The Moon Came To say Goodnight

I work up at 6:30 am. It felt like the full moon had come to say goodnight. She was  full in the early morning sky appearing in a bright ball of a bright yellow globe. I got up, lit a candle, and ceremoniously started to practice Tai chi. I wanted to honor her. Doing push pull, I gently bid her goodnight as she slipped behind the hills of Fitchburg.

full moon

Global Warming and Polar Vortex

We are into a new reality when it comes to weather. I listened to a scientist on TV today and understood the the Polar Vortex is spilling out to southern latitudes because of an extreme unbalance due to arctic melt.

To think of southern states with ice and snow. Catastrophic storms are being common as we acclimate to a changing weather pattern.

 

When the studen…

When the student is willing, the teacher appears.

Ground cedar

Ground cedar

Is it possible to be still going to school at 68 years of age? I decided that living in the digital age requires that I understand my digital camera, beyond point and shoot and macro photography. I don’t like to take photos of people or landscape because they don’t turn out. You might wonder, why don’t they turn out? The simple answer is that I only know how to take fabulous macro photography. I love it.

Even when I visit family I don’t take their photo. Instead, I head to the woods and look for plants I have never seen before so that I have the thrill of the hunt. Nothing makes me as happy as finding a new plant species I don’t know. This is when I concentrate on photography. In this case I had been looking for running cedar. Eventually I found a colony in my sister’s woods. The plant is a clubmoss. Learn more about running cedar at http://www.fcps.edu/islandcreekes/ecology/running_cedar.htm

Searching

Insectamonarca:

I have missed my up north flyers souring the skies.

Originally posted on Photo Nature Blog:

HawkPatterns2

Copyright Jeffrey Foltice

I caught this moment of a Hawk mid-flight in the blue skies over Michigan. It seemed to be searching for something- perhaps its next meal, a place to land, or the next thermal current to lift it higher into the heavens. (Click on the image to see an enlarged version)

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Eagle’s Perch

Insectamonarca:

I haven’t seen an American Eagle since I lived in Wisconsin back in 2012. I can feel the difference. Loved it when I was touched by sight of Eagle. Miss this dearly.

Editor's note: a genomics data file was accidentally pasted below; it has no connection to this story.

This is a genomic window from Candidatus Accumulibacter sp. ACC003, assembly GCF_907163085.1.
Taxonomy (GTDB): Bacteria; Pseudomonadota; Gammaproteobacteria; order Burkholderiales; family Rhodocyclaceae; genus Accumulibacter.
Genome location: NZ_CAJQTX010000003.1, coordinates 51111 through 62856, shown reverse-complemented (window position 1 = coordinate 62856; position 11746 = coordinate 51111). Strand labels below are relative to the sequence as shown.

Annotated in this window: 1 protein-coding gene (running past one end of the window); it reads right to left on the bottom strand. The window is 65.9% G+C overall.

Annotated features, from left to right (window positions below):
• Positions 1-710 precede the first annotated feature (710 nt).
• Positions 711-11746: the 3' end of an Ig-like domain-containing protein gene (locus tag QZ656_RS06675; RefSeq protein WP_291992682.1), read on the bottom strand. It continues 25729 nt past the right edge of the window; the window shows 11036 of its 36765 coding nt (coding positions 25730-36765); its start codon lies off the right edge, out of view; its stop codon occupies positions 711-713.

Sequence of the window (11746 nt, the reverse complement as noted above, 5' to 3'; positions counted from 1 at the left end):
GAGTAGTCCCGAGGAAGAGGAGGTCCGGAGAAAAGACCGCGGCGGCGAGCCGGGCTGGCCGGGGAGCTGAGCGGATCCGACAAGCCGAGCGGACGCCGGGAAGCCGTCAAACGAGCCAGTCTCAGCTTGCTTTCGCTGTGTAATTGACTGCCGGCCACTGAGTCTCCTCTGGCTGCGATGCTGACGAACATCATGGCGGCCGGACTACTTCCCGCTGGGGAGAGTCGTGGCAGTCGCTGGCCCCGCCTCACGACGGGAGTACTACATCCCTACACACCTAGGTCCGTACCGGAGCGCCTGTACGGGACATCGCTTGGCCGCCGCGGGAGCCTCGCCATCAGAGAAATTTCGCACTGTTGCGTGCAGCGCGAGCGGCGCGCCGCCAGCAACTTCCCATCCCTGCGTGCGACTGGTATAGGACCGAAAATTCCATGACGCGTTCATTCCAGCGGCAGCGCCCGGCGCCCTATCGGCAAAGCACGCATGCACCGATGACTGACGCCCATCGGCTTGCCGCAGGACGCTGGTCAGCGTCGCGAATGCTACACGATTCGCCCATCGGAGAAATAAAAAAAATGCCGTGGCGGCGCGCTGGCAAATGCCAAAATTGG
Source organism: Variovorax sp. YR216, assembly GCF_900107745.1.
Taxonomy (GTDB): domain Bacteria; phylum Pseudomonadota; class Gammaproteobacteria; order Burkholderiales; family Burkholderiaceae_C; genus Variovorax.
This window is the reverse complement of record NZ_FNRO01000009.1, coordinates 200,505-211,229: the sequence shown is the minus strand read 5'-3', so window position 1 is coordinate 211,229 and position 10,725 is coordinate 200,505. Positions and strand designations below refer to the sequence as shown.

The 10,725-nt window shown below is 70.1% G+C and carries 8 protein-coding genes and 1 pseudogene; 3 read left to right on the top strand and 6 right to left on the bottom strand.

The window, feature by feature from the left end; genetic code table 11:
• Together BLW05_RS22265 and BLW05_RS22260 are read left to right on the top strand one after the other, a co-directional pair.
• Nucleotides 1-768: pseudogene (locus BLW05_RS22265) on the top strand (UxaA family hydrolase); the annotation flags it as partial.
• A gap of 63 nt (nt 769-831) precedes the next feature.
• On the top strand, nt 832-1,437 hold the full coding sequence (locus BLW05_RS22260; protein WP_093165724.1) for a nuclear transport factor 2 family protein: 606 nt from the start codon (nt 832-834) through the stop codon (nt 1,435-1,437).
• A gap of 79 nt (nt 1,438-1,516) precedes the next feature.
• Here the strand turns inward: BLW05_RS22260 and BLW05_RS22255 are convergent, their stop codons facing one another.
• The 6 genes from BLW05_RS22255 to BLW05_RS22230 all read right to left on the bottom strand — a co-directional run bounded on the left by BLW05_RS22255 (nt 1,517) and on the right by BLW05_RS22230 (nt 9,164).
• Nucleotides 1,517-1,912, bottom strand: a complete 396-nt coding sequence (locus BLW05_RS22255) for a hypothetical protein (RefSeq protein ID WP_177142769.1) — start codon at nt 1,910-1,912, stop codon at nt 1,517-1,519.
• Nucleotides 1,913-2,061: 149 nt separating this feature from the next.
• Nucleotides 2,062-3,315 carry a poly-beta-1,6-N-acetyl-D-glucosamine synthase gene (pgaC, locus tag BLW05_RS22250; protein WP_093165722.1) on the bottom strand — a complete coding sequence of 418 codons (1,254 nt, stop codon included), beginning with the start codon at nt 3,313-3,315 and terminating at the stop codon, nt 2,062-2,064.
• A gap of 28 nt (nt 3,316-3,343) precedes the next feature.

Originally posted on Photo Nature Blog:

EagleTree1

Copyright Jeffrey Foltice

I ran across this beautiful American Bald Eagle in Holland, Michigan as it perched on a tree branch overlooking a nearby lake.

 

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In Cindy Dyers Own Words

Published: My first series of stamps with the USPS!

28 01 2014

Yesterday, after more than a year in the making, my series of USPS-licensed fern photographs were released as 49 cent stamps in large coil format for business use. Special thanks to art director Phil Jordan for being so great to work with on the series! I’ll be back with more details on how we can POSSIBLY get a smaller amount than the issued 3,000 and 10,000 quantity rolls!

fernsCindy

Read more about the stamps here: http://uspsstamps.com/stamps/ferns

Order a first-day-of-issue set within 60 days here:

http://about.usps.com/postal-bulletin/2014/pb22381/html/info_013.htm

Cindy Dyer has been an outstanding volunteer who has helped our nonprofit since 2008. Yes, she bought some milkweed seeds from me on eBay years ago and we have been friends ever since. She brings her professional expertise to create our marketing materials, logos, and even when it comes to publishing books.

We are so proud of her. Congratulations Cindy from the officers and board of Happy Tonics, Inc.

Winter Barn

Insectamonarca:

I loved the barns at the family farm. I loved to explore within, up in the loft and the first floor too. There were memores here with my great aunts furniture that simply couldn’t be just thrown away. My furniture was stored in the barn too, upstairs and out of the way.

Winter barns have memories. Love to see the light on a winter night. It always shies bright and warm.

Originally posted on Canoe Communications:

It’s twilight on a winter night, and a light shines bright on a old red wood barn. An barn is so much more than an agricultural architecture.

A poem written long ago by Charles G. D. Roberts is an eloquent description of the value of a barn.

a light shines bright on a old red barn on a winter night

a light shines bright on a old red barn on a winter night

    In an Old Barn

    by Sir Charles G. D. Roberts

    Tons upon tons the brown-green fragrant hay
    O’erbrims the mows beyond the time-warped eaves,
    Up to the rafters where the spider weaves,
    Though few flies wander his secluded way.
    Through a high chink one lonely golden ray,
    Wherein the dust is dancing, slants unstirred.